This story was written by Nimisha Patel & Preethi Ramaprasad, Daily Targum
Political Science Professor Stephen Bronner discussed the grave implications of the current crisis in Sudan last night during his lecture, titled "New Perspectives on Sudan and Darfur."
Professor Barbara Cooper, director of the Center for African Studies, organized the lecture, which is part of a series aimed to provide information to interested students.
"The crisis in Sudan is extremely important and its not going to go away," Cooper said. "We want to keep it visible. We want students to have this in the back of their minds as the election is coming up. Global events affect everyone."
Some students who attended the event last night at the Rutgers Student Center on the College Avenue campus said the crisis in Darfur was a clear problem.
"The global community should stabilize Darfur," said Cori Kleinman, a Douglass College junior.
Bronner, who recently visited the Sudan, offered his thoughts on the stabilization of Darfur, along with several contemporaries affiliated with Conscience International, a group working on approaches to mitigate the Sudanese situation.
Bronner helped paint a picture of Darfur by describing the multicolored huts made with garbage bags and other sights that were common to see.
"There were bathrooms set up by the United Nations, donkeys, basically people sitting in camps, along mud streets," he said.
Bronner highlighted the current U.S. position toward Sudan to save Darfur, which included economic sanctions, a no fly zone, military might and negotiations.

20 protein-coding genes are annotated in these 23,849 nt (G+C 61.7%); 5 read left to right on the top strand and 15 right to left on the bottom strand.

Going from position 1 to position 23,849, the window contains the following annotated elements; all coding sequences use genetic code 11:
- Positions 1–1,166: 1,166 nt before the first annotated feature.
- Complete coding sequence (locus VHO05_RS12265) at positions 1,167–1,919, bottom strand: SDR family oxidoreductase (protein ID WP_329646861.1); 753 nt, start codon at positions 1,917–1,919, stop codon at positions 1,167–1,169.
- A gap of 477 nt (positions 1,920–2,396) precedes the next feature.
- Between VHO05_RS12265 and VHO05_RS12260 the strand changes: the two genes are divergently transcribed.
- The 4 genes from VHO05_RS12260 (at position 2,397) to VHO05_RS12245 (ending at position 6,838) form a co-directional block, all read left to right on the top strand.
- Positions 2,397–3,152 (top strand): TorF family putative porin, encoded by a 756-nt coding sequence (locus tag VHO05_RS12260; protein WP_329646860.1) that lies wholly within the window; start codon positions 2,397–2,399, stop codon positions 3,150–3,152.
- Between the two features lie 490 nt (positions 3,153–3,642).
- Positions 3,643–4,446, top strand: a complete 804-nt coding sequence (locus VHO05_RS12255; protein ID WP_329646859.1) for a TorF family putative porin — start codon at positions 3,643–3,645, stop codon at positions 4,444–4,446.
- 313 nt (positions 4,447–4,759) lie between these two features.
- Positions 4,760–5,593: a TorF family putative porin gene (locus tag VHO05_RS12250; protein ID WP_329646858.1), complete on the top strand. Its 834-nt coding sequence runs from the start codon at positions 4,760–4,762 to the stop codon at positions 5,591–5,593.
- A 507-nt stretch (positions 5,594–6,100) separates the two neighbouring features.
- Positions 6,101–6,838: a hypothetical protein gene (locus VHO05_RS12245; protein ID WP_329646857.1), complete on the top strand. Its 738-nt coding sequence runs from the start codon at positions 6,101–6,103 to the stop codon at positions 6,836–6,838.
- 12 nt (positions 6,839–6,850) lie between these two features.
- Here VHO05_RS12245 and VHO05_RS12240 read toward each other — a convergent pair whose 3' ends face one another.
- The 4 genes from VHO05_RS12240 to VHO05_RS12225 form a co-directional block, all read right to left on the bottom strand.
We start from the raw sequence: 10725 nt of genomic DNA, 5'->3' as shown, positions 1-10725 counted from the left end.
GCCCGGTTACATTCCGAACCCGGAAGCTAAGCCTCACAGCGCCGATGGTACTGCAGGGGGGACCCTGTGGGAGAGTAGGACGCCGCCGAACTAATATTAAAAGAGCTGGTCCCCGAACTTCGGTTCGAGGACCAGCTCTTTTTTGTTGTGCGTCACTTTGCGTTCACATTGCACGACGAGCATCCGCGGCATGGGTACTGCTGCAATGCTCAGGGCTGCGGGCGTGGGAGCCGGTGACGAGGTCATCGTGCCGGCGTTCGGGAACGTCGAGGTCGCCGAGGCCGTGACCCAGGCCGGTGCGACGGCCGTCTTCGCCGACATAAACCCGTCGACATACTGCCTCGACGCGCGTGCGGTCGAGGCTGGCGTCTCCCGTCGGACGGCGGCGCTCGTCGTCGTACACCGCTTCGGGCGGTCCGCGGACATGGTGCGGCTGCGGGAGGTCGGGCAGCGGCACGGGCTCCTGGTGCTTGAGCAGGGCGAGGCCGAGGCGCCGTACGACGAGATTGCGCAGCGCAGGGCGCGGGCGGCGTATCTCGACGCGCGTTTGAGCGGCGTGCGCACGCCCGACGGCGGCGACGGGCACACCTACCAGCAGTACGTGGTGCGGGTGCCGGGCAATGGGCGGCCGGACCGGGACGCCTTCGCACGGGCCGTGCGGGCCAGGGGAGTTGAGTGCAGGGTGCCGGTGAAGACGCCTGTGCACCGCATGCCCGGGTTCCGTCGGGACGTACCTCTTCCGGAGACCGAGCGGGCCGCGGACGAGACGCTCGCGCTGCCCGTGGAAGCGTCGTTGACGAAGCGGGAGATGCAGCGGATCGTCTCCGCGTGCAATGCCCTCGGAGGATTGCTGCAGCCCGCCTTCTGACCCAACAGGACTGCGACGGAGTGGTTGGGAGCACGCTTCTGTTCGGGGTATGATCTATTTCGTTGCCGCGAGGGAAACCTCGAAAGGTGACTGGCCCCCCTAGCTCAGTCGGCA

An economic sanction is a punitive measure banning trade, something akin to an embargo.
"When you impose sanctions, you're saying we can't do anything else, so we hope this works," Bronner said.
He said a no fly zone is not a viable option because of the magnitude of military prowess necessary. Darfur's size in context to Sudan also makes a no fly zone highly difficult to enforce.
Bronner alluded to the current situation in Iraq when discussing the implementation of military might in Darfur.
"A disaster of monumental proportion emerging [is likely], if troops were to be sent," he said. "If you send [military] into camps, what are they supposed to do? This is not Auschwitz, this is not an extermination camp. They're packed together with nothing to do."
Bronner said negotiations appear to be infeasible.
"Coercion and negotiation doesn't make sense, you have to make up your mind... we have to build trust," he said.
Bronner's lecture primarily focused on increasing awareness, knowledge and understanding the probable issues underlying the crisis at hand. He said financially aiding the African Union is a conceivable option to build trust.
To these ends, Bronner encouraged younger people to be more aware and take a stand beyond merely caring about the situation. Bronner left the students with a piece of advice.
"Join a group, learn about the stuff, be involved and aware, don't just say you care about Darfur," he said.
© 2008 Daily Targum via U-WIRE